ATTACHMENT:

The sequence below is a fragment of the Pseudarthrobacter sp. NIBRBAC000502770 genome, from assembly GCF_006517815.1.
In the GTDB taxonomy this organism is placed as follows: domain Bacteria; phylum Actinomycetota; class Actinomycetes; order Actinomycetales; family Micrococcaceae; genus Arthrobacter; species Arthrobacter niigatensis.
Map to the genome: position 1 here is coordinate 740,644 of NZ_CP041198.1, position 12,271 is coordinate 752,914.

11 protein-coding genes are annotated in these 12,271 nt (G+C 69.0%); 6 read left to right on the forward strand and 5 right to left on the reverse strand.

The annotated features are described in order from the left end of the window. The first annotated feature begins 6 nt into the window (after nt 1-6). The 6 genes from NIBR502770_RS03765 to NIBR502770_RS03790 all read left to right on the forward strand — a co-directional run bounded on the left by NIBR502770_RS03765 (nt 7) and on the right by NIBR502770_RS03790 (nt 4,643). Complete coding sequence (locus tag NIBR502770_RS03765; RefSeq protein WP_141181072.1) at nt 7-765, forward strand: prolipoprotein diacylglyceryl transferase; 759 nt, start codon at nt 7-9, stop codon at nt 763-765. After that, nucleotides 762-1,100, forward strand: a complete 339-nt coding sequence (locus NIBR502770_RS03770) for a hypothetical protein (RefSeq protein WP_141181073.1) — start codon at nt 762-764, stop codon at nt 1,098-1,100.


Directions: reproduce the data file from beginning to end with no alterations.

The sequence below is a fragment of the Pseudarthrobacter sp. NIBRBAC000502770 genome, from assembly GCF_006517815.1.
In the GTDB taxonomy this organism is placed as follows: domain Bacteria; phylum Actinomycetota; class Actinomycetes; order Actinomycetales; family Micrococcaceae; genus Arthrobacter; species Arthrobacter niigatensis.
Map to the genome: position 1 here is coordinate 740,644 of NZ_CP041198.1, position 12,271 is coordinate 752,914.

11 protein-coding genes are annotated in these 12,271 nt (G+C 69.0%); 6 read left to right on the forward strand and 5 right to left on the reverse strand.

The annotated features are described in order from the left end of the window. The first annotated feature begins 6 nt into the window (after nt 1-6). The 6 genes from NIBR502770_RS03765 to NIBR502770_RS03790 all read left to right on the forward strand — a co-directional run bounded on the left by NIBR502770_RS03765 (nt 7) and on the right by NIBR502770_RS03790 (nt 4,643). Complete coding sequence (locus tag NIBR502770_RS03765; RefSeq protein WP_141181072.1) at nt 7-765, forward strand: prolipoprotein diacylglyceryl transferase; 759 nt, start codon at nt 7-9, stop codon at nt 763-765. After that, nucleotides 762-1,100, forward strand: a complete 339-nt coding sequence (locus NIBR502770_RS03770) for a hypothetical protein (RefSeq protein WP_141181073.1) — start codon at nt 762-764, stop codon at nt 1,098-1,100.